The four-sided precast concrete box culvert was introduced in Ohio in the mid 1970s. Originally designed and built with 10' and 12' spans and various rises, these were cast in 6' to 8' segments, shipped to the job site and set in usually one day. The segments are joined together with a tongue-and-groove joint. The outside of the joints were waterproofed or in some cases the entire top and sides of the boxes were waterproofed. These box culverts have relatively thick walls (12") and are not dependent on the quality and compaction of the backfill for their strength; however, proper backfill techniques were necessary to eliminate settlement of the roadway on either side of the culvert. They are also designed to be installed with no cover, thus allowing for greater hydraulic efficiency than the corrugated metal structures. Four-sided box culverts are now available in spans up to 18'. These structures have been relatively maintenance free; however, joint leakage and lack of adequate concrete cover over the reinforcing steel has been a problem in some cases. Not much preventive maintenance can be accomplished on these structures other than making sure that they are kept cleaned out, and that the water is not restricted at the inlet. The inlet and outlet should also be checked for scour holes and dump rock added as necessary.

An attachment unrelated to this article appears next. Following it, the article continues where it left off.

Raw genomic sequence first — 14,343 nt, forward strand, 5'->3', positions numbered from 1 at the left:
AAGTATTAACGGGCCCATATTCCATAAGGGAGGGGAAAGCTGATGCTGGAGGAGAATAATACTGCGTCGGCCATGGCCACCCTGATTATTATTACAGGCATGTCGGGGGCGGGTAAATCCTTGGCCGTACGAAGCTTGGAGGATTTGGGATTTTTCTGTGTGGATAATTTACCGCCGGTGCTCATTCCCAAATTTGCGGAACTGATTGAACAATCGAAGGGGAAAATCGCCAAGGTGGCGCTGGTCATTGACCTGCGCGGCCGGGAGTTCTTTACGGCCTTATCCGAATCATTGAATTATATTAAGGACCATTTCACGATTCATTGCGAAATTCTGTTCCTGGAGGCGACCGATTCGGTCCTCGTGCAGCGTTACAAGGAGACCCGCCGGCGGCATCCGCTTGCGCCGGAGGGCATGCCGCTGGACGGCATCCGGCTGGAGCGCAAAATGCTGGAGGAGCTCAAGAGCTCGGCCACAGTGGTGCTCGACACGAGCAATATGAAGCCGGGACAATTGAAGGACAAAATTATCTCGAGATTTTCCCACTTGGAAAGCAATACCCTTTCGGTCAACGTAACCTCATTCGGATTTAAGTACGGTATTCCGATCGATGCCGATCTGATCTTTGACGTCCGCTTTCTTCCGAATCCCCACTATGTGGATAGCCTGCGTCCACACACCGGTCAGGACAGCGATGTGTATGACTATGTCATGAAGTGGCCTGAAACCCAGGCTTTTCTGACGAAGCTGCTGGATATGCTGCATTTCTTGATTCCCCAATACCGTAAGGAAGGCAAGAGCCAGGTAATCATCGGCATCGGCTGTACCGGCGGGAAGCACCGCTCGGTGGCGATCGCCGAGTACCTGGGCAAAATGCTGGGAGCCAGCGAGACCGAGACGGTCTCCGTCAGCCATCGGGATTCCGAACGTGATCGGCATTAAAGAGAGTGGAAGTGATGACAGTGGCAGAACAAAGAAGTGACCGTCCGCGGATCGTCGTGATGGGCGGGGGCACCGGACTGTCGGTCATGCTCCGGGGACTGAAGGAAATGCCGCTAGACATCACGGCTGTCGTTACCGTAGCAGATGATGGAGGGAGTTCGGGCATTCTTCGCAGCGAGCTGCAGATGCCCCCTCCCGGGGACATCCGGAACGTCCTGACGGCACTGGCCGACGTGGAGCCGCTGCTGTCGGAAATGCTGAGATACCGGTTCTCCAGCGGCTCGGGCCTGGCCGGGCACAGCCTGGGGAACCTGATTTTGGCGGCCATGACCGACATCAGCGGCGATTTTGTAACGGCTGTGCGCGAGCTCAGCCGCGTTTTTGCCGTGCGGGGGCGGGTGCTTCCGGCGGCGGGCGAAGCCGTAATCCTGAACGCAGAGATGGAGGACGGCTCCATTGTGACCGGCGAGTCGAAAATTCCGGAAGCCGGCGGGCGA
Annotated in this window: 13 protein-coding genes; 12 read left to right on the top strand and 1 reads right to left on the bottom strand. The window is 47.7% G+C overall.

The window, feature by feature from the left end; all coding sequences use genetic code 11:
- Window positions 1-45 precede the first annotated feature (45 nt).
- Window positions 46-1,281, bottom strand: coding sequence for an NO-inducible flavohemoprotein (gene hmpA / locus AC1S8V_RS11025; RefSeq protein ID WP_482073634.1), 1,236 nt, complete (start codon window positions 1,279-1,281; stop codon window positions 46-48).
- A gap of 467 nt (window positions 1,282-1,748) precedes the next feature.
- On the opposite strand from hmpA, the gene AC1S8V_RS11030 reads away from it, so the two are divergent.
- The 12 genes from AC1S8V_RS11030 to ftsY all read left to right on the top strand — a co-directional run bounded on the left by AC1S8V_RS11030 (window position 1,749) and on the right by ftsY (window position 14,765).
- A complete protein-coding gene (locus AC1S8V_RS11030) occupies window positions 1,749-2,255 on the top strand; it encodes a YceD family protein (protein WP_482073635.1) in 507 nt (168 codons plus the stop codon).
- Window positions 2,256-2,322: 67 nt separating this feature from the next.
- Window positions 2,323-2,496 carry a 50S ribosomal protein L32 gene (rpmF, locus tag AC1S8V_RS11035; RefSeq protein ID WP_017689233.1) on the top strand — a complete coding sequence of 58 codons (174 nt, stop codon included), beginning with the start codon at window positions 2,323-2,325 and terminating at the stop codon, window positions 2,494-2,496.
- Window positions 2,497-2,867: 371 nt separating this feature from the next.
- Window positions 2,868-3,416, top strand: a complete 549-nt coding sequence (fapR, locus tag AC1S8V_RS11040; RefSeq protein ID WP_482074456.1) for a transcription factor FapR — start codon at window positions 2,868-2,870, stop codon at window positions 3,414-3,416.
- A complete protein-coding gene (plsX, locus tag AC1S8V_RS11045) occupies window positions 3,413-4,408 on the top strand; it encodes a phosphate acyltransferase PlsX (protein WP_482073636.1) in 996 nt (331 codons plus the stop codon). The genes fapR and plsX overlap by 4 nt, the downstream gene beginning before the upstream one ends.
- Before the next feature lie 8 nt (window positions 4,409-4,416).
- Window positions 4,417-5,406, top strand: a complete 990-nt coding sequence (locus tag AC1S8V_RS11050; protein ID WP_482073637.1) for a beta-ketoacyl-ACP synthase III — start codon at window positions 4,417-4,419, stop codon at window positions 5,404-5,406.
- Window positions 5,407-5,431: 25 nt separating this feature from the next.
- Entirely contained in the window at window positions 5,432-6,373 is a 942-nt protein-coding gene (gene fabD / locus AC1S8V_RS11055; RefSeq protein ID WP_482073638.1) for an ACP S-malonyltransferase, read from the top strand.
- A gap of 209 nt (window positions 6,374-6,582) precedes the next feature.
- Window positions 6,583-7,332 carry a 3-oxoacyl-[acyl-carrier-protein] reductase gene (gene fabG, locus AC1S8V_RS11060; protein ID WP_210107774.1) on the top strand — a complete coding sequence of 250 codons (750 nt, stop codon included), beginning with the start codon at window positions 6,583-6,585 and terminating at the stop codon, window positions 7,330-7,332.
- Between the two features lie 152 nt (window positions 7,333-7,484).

without bottom                                            with bottom